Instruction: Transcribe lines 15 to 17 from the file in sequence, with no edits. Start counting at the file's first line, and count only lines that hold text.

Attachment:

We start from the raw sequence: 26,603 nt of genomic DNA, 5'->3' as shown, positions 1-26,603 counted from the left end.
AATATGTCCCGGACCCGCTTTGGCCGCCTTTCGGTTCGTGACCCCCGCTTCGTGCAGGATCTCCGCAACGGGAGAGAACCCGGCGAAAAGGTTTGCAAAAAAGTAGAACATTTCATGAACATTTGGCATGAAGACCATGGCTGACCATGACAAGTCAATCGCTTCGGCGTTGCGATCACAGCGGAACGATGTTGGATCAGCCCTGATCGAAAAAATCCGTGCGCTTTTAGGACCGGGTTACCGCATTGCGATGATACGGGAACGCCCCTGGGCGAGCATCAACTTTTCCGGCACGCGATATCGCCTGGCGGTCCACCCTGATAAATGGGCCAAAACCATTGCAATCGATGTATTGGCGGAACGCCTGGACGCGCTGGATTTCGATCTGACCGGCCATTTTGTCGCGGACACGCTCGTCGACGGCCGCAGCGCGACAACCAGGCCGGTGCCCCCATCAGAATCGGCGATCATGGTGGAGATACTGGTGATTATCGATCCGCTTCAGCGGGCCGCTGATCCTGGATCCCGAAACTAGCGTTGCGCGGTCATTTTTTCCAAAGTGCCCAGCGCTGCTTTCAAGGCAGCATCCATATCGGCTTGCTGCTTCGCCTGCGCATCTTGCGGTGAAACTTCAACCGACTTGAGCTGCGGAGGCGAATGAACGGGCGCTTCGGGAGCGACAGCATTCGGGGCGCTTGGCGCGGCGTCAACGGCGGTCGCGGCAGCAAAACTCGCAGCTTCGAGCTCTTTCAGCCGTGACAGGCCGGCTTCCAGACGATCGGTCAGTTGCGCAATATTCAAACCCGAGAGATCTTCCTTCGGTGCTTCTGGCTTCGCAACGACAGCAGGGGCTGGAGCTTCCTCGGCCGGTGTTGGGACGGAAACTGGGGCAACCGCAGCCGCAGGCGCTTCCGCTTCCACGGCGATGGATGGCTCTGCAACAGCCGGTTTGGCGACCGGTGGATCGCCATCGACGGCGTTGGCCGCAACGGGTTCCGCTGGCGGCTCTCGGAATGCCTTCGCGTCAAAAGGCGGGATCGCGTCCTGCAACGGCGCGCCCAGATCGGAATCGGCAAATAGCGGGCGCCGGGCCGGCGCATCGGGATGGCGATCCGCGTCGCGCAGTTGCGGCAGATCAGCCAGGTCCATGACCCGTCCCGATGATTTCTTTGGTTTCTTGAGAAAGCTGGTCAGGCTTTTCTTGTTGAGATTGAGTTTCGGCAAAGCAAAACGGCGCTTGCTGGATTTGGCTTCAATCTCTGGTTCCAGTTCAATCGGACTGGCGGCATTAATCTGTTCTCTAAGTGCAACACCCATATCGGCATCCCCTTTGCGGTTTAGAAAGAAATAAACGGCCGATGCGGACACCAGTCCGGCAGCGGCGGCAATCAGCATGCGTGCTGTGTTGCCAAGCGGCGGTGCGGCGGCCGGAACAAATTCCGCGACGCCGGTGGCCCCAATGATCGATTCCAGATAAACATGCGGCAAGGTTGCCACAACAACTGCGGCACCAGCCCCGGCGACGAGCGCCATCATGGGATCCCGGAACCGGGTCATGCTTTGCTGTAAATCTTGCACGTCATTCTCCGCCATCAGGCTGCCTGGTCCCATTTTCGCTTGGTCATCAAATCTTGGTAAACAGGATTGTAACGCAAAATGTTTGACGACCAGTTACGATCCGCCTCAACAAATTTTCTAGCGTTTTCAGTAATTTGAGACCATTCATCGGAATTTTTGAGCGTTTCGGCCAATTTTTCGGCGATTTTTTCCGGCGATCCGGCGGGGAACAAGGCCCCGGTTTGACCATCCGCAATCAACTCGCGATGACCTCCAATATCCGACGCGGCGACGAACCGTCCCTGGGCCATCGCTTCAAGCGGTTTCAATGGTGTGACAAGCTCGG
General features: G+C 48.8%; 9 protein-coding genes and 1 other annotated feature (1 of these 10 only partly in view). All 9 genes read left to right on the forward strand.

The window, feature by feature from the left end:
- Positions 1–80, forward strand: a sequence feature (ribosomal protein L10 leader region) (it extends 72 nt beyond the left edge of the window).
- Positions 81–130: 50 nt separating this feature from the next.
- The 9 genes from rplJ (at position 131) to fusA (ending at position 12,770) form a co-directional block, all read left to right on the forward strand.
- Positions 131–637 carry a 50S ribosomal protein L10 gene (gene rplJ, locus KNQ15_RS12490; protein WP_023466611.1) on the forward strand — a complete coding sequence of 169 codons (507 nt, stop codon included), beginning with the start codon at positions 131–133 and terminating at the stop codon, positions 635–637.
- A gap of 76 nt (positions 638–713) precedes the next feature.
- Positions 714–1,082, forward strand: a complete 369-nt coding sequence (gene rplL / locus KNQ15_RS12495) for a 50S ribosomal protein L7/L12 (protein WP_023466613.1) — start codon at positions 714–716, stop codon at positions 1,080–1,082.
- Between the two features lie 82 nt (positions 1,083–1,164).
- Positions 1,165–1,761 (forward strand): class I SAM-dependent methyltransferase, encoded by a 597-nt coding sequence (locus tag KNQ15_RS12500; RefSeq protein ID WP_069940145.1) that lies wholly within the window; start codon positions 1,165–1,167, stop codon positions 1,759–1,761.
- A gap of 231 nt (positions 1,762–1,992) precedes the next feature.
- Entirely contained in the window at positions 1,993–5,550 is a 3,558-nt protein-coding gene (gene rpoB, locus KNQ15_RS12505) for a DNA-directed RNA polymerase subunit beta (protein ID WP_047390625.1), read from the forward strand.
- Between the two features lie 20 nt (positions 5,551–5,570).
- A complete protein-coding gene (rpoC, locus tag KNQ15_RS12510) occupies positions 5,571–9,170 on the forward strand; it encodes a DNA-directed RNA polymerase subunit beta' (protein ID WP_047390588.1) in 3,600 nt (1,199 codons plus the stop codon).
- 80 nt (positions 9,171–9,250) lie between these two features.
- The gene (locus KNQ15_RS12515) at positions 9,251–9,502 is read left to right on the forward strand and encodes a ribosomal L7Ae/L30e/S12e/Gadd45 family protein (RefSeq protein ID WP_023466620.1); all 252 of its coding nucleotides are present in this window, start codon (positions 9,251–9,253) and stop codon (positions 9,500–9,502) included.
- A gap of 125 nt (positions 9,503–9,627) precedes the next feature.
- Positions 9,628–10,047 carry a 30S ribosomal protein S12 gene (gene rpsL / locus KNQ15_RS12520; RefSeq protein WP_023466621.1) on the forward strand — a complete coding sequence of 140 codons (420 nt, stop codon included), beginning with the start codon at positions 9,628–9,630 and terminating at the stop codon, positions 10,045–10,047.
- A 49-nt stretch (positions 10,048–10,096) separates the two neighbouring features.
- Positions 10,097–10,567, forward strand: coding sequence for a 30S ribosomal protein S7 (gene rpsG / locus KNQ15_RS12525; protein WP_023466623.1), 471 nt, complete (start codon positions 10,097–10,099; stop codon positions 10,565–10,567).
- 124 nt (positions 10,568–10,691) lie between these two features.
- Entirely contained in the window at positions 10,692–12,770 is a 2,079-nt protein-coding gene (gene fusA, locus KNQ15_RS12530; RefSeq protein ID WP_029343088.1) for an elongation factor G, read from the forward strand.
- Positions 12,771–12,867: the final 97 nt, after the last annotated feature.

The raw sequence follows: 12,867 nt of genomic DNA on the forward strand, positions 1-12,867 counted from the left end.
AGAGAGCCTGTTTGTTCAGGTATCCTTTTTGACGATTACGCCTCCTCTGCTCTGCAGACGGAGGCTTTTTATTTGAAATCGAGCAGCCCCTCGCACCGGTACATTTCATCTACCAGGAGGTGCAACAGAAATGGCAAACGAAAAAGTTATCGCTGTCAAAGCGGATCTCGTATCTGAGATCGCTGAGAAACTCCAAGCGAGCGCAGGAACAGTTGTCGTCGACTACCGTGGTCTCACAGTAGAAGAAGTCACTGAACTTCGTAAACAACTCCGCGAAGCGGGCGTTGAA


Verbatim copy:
- Between the two features lie 20 nt (positions 5,551–5,570).
- A complete protein-coding gene (rpoC, locus tag KNQ15_RS12510) occupies positions 5,571–9,170 on the forward strand; it encodes a DNA-directed RNA polymerase subunit beta' (protein ID WP_047390588.1) in 3,600 nt (1,199 codons plus the stop codon).
- 80 nt (positions 9,171–9,250) lie between these two features.